While in the view of European Union; the agreement “infringes upon the sovereign rights of third States, does not comply with the Law of the Sea and cannot produce any legal consequences for third states”.
This issue, in the eyes of Turkey’s co-rivals, became even more tendentious last month when ‘Oruc Reis’— one of the three surveying ships that were sent for observatory purposes entered a maritime boundary which Greece claims was theirs. The two surveying ships sent for observatory purposes prior to Oruc Reis were Barbaros and Yavuz. Both of them were equally showered with shades of virulence from Egypt and Greece as was Oruc Reis.
Greece threatened to bring the issue up in multilateral forums of European Union, NATO, and the United Nations Security Council. But this, in essence, had been the status quo of the region – as in, surveying ships sent by Turkey, Greece condemning and showing resentment and warnings issued by European Union.
The dynamics have taken a radical standing since last month when the Greek frigate collided head-on with the Turkish frigate, which were both assigned to patrol the narrowing maritime confines of the region.
In the latest chain of events, according to Turkish news agencies, last week during the gathering at NATO headquarters in Brussels — the Secretary General Jens Stoltenberg convoked both military delegations in “military de-confliction” talks (1). These were undertaken to remedy the situational crisis in the Mediterranean with emphasis on avoiding future clashes – such as that of last month.
According to Greek news agencies, the only problem here was that these talks were rejected by Greece – as in, they had completely denied that the talks even took place. This was then projected by the Greek authorities as merely an additive nuance in the ongoing efforts made by Turkey to avoid possible sanctions.
Clouded in a perfervid foreign policy exchange — Greece, Turkey and now France —all have laid a redoubtable stance with even more redoubtable official statements, hackneyed at each other in a not-so promising quagmire for the regional peace.
For example, one: President Erdogan said – in relation to Greece that, “They’re either going to understand the language of politics and diplomacy, or in the field with painful experiences,”
Similarly, Macron urged Europe to adopt a “united and clear voice” on its policy towards Turkey, declaring Ankara is “no longer a partner” in light of its conduct in the Mediterranean and Libya. “We Europeans need to be clear and firm” with President Erdogan and his “unacceptable behaviour” (2), Macron made it clear to the reporters ahead of the Ajjacio Summit.
The internalized operations of Mediterranean are no more schematic, but if seen through a purgatory lens; quite dramatic and even more mercurial. While Sergey Lavrov – the Foreign Minister of Russia has offered to mediate. Mike Pompeo, the US Secretary of the state, is due to visit Cyprus in efforts to defuse the Mediterranean crisis.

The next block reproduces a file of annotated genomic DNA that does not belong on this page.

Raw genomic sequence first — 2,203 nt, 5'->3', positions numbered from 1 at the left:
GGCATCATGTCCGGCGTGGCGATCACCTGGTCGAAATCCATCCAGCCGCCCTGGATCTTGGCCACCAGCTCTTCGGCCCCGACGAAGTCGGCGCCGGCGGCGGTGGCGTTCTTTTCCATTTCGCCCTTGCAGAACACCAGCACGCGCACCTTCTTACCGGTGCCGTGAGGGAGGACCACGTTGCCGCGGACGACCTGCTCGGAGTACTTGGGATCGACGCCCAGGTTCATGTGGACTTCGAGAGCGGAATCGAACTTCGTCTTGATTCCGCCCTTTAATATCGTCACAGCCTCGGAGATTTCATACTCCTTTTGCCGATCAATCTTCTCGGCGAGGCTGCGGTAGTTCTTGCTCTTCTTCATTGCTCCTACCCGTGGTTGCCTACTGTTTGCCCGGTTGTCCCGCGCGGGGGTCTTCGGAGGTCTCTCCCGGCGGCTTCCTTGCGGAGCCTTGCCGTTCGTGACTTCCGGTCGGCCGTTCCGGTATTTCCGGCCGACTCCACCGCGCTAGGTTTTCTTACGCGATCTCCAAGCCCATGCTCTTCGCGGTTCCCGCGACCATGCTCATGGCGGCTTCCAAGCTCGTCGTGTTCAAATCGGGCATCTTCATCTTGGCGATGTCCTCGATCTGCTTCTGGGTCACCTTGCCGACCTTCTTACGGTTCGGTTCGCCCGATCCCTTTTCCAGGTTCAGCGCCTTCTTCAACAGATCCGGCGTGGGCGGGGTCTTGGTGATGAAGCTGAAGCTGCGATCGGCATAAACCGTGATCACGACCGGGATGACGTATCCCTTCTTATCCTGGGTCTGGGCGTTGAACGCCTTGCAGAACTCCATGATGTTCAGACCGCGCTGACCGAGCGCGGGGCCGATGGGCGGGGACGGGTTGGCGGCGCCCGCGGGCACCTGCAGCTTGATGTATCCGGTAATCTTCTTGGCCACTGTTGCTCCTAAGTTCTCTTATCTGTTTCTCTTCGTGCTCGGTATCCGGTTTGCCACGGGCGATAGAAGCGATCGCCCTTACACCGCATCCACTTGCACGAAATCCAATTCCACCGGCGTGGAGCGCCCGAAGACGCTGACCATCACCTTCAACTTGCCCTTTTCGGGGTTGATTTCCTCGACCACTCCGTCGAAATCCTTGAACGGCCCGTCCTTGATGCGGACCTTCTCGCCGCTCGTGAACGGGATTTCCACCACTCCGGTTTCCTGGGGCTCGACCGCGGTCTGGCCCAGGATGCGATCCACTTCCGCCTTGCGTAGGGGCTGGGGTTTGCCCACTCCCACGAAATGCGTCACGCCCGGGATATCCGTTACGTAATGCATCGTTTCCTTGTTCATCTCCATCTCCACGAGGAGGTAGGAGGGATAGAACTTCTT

Albeit the Russo-States paradigm has now interfered within the crisis on a positive note — that is with the promotion of dialogue, we still have to see if the positive note treads on the worthwhile curve for the better devolvement of the already evolved quandary.
It is but a surprise that the Eastern Mediterranean Crisis will soon be unravelled, without the active incentive to leverage regional interests over national interests. Conclusively, with the growing labyrinthine that is present in the Mediterranean, stalemate of political paralleling, in a mesh of overlapping interests and vacuums was inevitable.
While the stakeholder dance to a plight-filled stalemate; the only palpable solution to the problem has now become a demarcation by consensus between Greece and Turkey or jointly submitting the dispute to the ICJ.
The gist is that apropos to the Mediterranean, everything contemporarily is only bound to inference and predilection, what happens in the coming weeks will all be a theatrical showpiece.
About the authors
- Asad Yaseen: Asad is a writer based in Lahore and has completed a Masters in Islamic History and Bachelors in European History and International Relations. Asad has tought History & Pakistan Studies at a school in Lahore Cantt and has been writing for major newspapers and magazines both at home and abroad.
- Abdullah Hamid: Abdullah is a researcher-writer; a full time student of Law – International, and Commercial, and a teacher of ‘Oratory, Debates and Model United Nations’. He has formerly represented Pakistan in International debating competitions and now renders his services as a writing-debates coach to three schooling institutions, based in Lahore.